|Publication number||US3129332 A|
|Publication date||Apr 14, 1964|
|Filing date||Jul 10, 1961|
|Priority date||Jul 10, 1961|
|Publication number||US 3129332 A, US 3129332A, US-A-3129332, US3129332 A, US3129332A|
|Original Assignee||Mc Graw Edison Co|
|Export Citation||BiBTeX, EndNote, RefMan|
|Patent Citations (5), Referenced by (5), Classifications (6), Legal Events (1)|
|External Links: USPTO, USPTO Assignment, Espacenet|
FIP 3106 April 14, 1964 Filed July 10. 1961 2 Sheets-Sheet 1 Flc. n -,-7-1-1" I lo l I Il I e z --.I l I n n cLl l: a I g f I l l l s =f22 s s 24 4? l c I I I I I 2 27? l E '-W-FI I zefJF L Y.. :T:-
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INVENTUR. ALBERT LEEN A. Lr-:EN l 3,129,332
ULTRAVI0LET DETECTOR SYSTEMS 2 Sheets-Sheet 2 NL 2 CYCLE 5 CYCLE :L 4 CYCLE l CYCLE April 14, 1964 Filed Julyl 10, 1961 F l G. 4
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United States Patent O 3,129,332 ULTRA-VIOLET DETECTOR SYSTEMS Albert Leen, West Caldwell, NJ., assigner to McGraw- Edison Company, Elgin, Ill., a corporation of Delaware Filed July 10, 1961, Ser. No. 122,774 Claims. (Cl. Z50-83.3)
This invention relates to ultraviolet (herein designated U-V) detector systems using preferably detector tubes of the type described in the pending Howling applica- 10 tion` Serial No. 801,625, filed March 24, 1959, now Patent No. 3,047,761. More particularly, the invention relates to novel U-V detector systems wherein such U-V detector tube is utilized to trigger a multivibrator which in turn operates a load device.
An object of the invention is to provide a U-V detector system which will respond in a stable manner and with improved sensitivity to U-V radiation below the saturation level.
Another object is to provide such improved U-V detector systems which have a substantially faster response.
Another object is to provide an improved U-V detector system which has a uniform output even when triggered by incident photon radiation below the saturation level.
The U-V detector tubes above mentioned are prefera y made of a symmetrical electrode construction capa le of passing A.C. current. The tubes are operated from a pulsing source of voltage as from an applied A.C. voltage wherein the successive half waves are considered as voltage pulses of opposite polarity or from a rectied A.C. source wherein the successive pulses are of the same polarity. The applied voltage pulses must exceed the firing voltage for the tube which is typically approximately 700 volts. If at the moment the applied voltage is at the firing potential the tube is excited by incident photons, the tube is triggered into aavlerfrghbdsshaga.. which continues until the applied vo ta,D alls to an extinction potential typically about 330 volts. Thus eagh discharge is quenched by the drop in the applied voltage mnu oreach applied voltage pulse.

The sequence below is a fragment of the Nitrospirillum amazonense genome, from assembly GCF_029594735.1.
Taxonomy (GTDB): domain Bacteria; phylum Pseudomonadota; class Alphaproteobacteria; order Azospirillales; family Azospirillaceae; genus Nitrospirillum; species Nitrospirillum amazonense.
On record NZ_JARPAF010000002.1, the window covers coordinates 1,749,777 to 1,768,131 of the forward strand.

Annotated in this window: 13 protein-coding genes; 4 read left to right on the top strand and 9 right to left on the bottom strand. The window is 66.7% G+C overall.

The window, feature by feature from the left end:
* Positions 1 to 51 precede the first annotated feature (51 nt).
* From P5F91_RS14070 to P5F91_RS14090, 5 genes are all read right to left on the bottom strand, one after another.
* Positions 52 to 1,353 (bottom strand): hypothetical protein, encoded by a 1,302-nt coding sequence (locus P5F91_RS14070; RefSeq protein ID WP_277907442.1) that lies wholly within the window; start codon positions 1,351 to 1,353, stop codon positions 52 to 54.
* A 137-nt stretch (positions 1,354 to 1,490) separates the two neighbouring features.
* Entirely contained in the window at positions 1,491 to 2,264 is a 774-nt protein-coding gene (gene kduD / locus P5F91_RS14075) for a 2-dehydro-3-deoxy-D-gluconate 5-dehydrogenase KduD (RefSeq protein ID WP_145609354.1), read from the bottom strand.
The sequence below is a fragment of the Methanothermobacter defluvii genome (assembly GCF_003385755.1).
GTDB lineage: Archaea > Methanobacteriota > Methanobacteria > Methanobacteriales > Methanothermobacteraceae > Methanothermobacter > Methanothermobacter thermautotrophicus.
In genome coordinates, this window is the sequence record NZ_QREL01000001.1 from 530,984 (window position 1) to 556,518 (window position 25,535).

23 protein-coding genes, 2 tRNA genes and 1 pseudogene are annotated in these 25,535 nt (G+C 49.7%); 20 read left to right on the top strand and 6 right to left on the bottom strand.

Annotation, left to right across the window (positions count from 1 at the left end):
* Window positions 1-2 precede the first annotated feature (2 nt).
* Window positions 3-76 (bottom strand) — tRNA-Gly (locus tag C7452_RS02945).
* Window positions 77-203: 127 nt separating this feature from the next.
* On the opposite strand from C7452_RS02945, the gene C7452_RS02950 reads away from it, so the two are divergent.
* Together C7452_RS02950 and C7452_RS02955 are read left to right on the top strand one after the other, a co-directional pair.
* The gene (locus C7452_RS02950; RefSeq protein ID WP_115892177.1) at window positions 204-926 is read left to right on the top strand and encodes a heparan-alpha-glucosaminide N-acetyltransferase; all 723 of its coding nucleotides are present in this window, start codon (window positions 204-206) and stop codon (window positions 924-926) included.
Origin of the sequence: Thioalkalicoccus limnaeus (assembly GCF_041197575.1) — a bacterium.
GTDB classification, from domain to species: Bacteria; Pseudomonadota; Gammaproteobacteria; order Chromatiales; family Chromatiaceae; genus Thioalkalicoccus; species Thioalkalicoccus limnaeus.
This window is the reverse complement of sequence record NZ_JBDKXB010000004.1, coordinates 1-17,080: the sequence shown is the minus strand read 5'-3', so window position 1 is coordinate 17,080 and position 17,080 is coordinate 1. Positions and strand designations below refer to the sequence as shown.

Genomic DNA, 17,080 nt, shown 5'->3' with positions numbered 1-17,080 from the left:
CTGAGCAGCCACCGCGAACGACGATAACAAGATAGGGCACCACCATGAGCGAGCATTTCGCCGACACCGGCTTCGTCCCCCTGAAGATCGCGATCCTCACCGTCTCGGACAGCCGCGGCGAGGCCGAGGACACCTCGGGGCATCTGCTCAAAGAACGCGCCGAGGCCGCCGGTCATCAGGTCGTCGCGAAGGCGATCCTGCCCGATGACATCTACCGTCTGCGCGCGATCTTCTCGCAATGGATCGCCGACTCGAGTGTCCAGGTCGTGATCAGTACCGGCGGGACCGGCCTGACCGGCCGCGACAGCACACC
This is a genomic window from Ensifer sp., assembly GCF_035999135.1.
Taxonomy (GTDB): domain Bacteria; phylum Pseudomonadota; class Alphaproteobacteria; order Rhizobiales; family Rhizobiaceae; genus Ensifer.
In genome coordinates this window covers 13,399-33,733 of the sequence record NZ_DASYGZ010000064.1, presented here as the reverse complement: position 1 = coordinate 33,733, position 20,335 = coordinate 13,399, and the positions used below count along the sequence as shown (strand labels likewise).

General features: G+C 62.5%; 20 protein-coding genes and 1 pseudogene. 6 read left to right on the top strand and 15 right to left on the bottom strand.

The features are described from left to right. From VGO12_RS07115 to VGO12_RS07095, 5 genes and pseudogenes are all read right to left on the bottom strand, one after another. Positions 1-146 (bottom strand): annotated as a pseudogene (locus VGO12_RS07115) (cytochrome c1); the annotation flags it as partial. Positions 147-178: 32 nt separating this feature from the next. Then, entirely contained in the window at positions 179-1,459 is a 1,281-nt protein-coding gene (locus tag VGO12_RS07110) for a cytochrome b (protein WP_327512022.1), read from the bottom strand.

It a tube is receiving photon radiation at a saturation level it will be triggered during each applied voltage pulse the instant the applied voltage reaches the firing potential and will continue to pass current until the applied voltage falls to the extinction potential. The output pulses to a work circuit are uniform under these conditions and enables an output relay to be operated in a stable manner with a minimum integration in the output circuit. However, in practice the incident photon radiation to be detected is often substantially below the saturation level. Under these conditions, the U-V tube may be triggered at any instant during that portion of each applied voltage pulse wherein the applied voltage is above the firing `potential, with the result that the duration of the discharge pulses will vary substantially. For example, weak photon radiation capable of triggering the U-V tube in a random manner may require increased integration in the coupling circuits with a resultant slower response and lower sensitivity or otherwise may cause an output relay to chatter and give an unreliable response. V
In accordance with the present invention each dis-- charge pulse from the U-V tube isutilized regardless of its duration to trigger a one-shot multivibrator. Once such multivibrator is triggered it gives out a uniform pulse of predetermined magnitude and duration determined by the timing of the multivibrator, regardless of the duration of the input pulse from the U-V tube. Thus, the variable discharge pulses from the UV tube are, in effect, converted respectively into uniform output pulses capable of energizing a work circuit or-a load device such as a relay in stable and dependable manner even ICC though the incident photon radiation is well below the saturation level.